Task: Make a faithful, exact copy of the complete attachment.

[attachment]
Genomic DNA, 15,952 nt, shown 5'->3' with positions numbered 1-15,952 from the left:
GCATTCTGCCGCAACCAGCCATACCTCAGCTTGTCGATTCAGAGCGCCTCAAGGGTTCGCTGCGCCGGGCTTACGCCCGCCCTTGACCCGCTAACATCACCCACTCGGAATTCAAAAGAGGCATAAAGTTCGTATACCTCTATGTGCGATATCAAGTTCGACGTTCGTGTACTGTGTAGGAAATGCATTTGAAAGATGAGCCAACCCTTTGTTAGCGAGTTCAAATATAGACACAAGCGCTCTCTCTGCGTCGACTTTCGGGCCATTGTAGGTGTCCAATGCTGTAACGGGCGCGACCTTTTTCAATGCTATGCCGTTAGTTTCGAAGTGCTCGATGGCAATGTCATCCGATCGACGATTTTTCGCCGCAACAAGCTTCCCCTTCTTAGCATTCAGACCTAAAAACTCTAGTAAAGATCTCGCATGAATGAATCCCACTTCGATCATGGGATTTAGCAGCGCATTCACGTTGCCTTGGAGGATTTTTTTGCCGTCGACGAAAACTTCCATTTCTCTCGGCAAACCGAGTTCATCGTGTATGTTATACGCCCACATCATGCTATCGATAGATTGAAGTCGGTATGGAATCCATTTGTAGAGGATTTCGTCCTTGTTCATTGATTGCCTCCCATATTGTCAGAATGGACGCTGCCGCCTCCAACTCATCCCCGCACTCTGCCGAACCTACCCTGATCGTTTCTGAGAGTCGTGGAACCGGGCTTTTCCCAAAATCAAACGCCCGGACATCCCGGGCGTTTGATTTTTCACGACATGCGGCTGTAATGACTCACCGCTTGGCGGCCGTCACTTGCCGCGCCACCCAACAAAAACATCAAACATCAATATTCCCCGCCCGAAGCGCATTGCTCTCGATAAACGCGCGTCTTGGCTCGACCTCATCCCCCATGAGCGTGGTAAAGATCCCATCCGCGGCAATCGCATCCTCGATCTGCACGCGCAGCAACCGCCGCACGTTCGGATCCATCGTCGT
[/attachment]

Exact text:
Genomic DNA, 15,952 nt, shown 5'->3' with positions numbered 1-15,952 from the left:
GCATTCTGCCGCAACCAGCCATACCTCAGCTTGTCGATTCAGAGCGCCTCAAGGGTTCGCTGCGCCGGGCTTACGCCCGCCCTTGACCCGCTAACATCACCCACTCGGAATTCAAAAGAGGCATAAAGTTCGTATACCTCTATGTGCGATATCAAGTTCGACGTTCGTGTACTGTGTAGGAAATGCATTTGAAAGATGAGCCAACCCTTTGTTAGCGAGTTCAAATATAGACACAAGCGCTCTCTCTGCGTCGACTTTCGGGCCATTGTAGGTGTCCAATGCTGTAACGGGCGCGACCTTTTTCAATGCTATGCCGTTAGTTTCGAAGTGCTCGATGGCAATGTCATCCGATCGACGATTTTTCGCCGCAACAAGCTTCCCCTTCTTAGCATTCAGACCTAAAAACTCTAGTAAAGATCTCGCATGAATGAATCCCACTTCGATCATGGGATTTAGCAGCGCATTCACGTTGCCTTGGAGGATTTTTTTGCCGTCGACGAAAACTTCCATTTCTCTCGGCAAACCGAGTTCATCGTGTATGTTATACGCCCACATCATGCTATCGATAGATTGAAGTCGGTATGGAATCCATTTGTAGAGGATTTCGTCCTTGTTCATTGATTGCCTCCCATATTGTCAGAATGGACGCTGCCGCCTCCAACTCATCCCCGCACTCTGCCGAACCTACCCTGATCGTTTCTGAGAGTCGTGGAACCGGGCTTTTCCCAAAATCAAACGCCCGGACATCCCGGGCGTTTGATTTTTCACGACATGCGGCTGTAATGACTCACCGCTTGGCGGCCGTCACTTGCCGCGCCACCCAACAAAAACATCAAACATCAATATTCCCCGCCCGAAGCGCATTGCTCTCGATAAACGCGCGTCTTGGCTCGACCTCATCCCCCATGAGCGTGGTAAAGATCCCATCCGCGGCAATCGCATCCTCGATCTGCACGCGCAGCAACCGCCGCACGTTCGGATCCATCGTCGT